If you want to have maximum overclock potential for a Core i-series Sandy Bridge processor, look for model numbers ending in K (for example, Core i7-2600K) and choose a motherboard with a chipset designed for overclocking, such as the P67 or Z68.
Core i7 and i5 Sandy Bridge processors without the K suffix allow limited overclocking (“limited unlocking”) up to four speed ranges (bins) above the normal turbo frequency (maximum clock speed). For example, a processor with a turbo frequency of 3.7GHz could be overclocked to 4.1GHz with one core running, 4.0GHz with two cores running, and so on. Again, you need an overclock-friendly chipset such as the P67 or Z68 to make this happen.
Core i3 Sandy Bridge chips don’t include Turbo Boost and thus don’t support overclocking. Consequently, if you want to overclock Sandy Bridge processors, your choice of processor and chipset is more important than ever before.
CPU Voltage Settings
Another trick overclockers use is playing with the voltage settings for the CPU. All modern CPU sockets and slots have automatic voltage detection. With this detection, the system determines and sets the correct voltage by reading certain pins on the processor. Some motherboards do not allow manual changes to these settings. Other motherboards allow you to tweak the voltage settings up or down by fractions of a volt. Some experimenters have found that by either increasing or decreasing voltage slightly from the standard, a higher speed of overclock can be achieved with the system remaining stable. Some motherboards allow adjusting the voltage settings for the FSB, chipset, and memory components, allowing for even more control in overclocking situations.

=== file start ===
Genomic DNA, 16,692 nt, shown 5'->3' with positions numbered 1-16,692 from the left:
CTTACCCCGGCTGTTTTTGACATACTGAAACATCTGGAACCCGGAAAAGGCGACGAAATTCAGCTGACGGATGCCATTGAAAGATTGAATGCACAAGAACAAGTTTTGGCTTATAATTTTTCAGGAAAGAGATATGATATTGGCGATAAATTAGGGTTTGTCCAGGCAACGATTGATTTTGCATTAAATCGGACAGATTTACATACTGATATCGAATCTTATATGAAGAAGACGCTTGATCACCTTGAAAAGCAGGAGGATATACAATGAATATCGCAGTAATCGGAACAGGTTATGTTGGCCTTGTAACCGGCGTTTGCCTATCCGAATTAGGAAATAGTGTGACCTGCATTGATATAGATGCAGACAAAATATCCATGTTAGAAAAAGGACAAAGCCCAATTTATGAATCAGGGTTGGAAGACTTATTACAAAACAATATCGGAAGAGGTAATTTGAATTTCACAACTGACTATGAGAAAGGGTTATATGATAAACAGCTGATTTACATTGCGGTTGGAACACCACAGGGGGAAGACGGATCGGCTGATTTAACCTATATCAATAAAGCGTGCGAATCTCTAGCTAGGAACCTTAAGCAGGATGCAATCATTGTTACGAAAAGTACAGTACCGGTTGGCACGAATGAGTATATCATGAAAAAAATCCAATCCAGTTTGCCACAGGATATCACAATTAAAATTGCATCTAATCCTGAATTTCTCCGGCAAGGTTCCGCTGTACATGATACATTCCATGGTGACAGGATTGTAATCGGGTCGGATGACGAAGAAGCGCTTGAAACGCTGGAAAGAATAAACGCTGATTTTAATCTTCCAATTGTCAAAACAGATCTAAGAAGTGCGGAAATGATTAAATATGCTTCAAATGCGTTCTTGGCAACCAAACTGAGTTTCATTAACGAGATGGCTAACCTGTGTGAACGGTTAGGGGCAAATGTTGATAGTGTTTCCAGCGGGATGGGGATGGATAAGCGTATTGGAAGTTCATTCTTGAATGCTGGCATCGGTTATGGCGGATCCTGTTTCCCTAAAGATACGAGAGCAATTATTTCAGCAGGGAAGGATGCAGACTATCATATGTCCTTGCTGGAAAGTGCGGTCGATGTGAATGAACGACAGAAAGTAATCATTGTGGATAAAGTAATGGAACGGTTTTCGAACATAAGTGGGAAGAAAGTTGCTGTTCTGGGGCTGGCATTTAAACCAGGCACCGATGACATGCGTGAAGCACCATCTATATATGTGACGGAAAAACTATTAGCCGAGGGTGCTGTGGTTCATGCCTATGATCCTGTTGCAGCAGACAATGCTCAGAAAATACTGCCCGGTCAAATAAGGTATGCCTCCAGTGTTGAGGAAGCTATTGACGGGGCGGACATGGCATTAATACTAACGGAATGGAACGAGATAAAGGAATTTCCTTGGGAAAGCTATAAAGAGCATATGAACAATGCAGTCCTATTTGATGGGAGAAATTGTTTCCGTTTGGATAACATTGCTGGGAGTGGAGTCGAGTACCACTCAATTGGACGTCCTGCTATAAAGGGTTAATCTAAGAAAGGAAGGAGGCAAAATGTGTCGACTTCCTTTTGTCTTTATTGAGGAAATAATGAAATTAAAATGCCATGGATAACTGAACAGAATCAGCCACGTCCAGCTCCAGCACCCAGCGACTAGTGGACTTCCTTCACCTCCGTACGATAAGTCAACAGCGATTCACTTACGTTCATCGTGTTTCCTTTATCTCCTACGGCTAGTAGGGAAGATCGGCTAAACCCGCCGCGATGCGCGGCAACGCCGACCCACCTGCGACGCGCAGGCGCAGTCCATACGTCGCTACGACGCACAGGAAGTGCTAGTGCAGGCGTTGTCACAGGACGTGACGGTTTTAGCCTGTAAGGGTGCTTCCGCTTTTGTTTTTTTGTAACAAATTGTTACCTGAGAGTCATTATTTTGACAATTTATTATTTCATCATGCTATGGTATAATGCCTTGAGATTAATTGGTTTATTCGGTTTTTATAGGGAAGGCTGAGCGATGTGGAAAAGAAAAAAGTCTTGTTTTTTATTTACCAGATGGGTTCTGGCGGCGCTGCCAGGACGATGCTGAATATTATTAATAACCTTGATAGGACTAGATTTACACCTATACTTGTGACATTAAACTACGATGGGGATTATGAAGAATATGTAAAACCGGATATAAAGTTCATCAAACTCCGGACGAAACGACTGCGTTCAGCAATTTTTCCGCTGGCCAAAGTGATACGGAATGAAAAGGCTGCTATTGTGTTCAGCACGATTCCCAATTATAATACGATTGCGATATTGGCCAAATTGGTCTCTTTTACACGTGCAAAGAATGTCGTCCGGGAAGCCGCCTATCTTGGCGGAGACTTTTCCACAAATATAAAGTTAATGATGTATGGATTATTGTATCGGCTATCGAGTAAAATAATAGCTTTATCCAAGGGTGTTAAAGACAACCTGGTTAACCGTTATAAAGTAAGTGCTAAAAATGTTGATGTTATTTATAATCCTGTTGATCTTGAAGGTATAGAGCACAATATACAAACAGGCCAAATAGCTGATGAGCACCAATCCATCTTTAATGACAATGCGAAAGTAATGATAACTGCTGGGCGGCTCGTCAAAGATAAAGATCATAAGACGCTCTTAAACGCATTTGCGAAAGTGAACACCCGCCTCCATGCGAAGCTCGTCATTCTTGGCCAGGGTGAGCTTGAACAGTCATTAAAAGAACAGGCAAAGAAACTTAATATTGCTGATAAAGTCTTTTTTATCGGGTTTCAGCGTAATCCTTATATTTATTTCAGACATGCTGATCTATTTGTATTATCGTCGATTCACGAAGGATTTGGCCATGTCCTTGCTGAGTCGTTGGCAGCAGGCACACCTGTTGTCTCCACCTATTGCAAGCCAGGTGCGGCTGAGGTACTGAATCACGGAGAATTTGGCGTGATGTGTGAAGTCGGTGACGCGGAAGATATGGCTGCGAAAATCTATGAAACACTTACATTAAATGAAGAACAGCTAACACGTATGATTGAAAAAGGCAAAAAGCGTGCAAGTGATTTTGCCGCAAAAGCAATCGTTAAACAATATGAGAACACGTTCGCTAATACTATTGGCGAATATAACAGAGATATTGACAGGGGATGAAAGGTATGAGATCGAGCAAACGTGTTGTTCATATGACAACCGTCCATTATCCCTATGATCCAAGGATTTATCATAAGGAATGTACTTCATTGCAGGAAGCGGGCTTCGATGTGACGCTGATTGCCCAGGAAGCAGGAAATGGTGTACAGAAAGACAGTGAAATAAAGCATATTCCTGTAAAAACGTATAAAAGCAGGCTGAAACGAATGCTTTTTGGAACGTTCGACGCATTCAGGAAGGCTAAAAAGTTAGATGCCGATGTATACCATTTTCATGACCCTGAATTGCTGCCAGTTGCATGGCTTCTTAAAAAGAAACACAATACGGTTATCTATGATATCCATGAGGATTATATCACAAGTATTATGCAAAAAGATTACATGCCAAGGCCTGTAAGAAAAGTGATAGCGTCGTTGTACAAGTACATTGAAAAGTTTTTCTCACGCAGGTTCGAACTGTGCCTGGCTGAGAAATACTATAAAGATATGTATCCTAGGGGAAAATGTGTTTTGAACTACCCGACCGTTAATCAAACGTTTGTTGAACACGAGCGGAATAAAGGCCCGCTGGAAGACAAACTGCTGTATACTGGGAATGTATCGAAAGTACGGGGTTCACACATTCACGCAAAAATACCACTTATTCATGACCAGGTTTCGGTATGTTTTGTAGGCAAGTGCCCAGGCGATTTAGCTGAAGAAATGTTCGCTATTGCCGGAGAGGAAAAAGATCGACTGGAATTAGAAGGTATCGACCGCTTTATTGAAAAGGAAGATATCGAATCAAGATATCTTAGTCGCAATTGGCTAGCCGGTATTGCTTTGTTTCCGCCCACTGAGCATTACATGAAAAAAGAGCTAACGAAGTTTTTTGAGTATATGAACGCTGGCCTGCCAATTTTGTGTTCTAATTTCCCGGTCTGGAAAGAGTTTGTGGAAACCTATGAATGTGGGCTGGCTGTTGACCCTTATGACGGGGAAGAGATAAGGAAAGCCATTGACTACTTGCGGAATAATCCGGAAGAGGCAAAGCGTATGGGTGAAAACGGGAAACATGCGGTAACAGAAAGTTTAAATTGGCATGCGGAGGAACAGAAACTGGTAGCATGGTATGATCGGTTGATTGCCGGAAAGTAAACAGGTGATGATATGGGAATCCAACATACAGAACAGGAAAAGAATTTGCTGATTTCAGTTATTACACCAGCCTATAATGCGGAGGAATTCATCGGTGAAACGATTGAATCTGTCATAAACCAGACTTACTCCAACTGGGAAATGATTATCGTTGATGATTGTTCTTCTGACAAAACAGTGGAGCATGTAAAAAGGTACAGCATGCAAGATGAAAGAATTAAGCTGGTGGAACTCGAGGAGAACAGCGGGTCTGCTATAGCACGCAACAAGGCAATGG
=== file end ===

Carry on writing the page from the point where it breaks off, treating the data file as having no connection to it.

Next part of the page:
My recommendation is to be careful when playing with voltages because you can damage the processor or other components in this manner. Even without changing voltage, overclocking with an adjustable bus speed motherboard is easy and fairly rewarding. I do recommend you make sure you are using a high-quality board, good memory, and especially a good system chassis with additional cooling fans and a heavy-duty power supply. See Chapter 18 for more information on upgrading power supplies and chassis. Especially when you are overclocking, it is essential that the system components and the CPU remain properly cooled. Going a little bit overboard on the processor heatsink and adding extra cooling fans to the case never hurts and in many cases helps a great deal when hotrodding a system in this manner.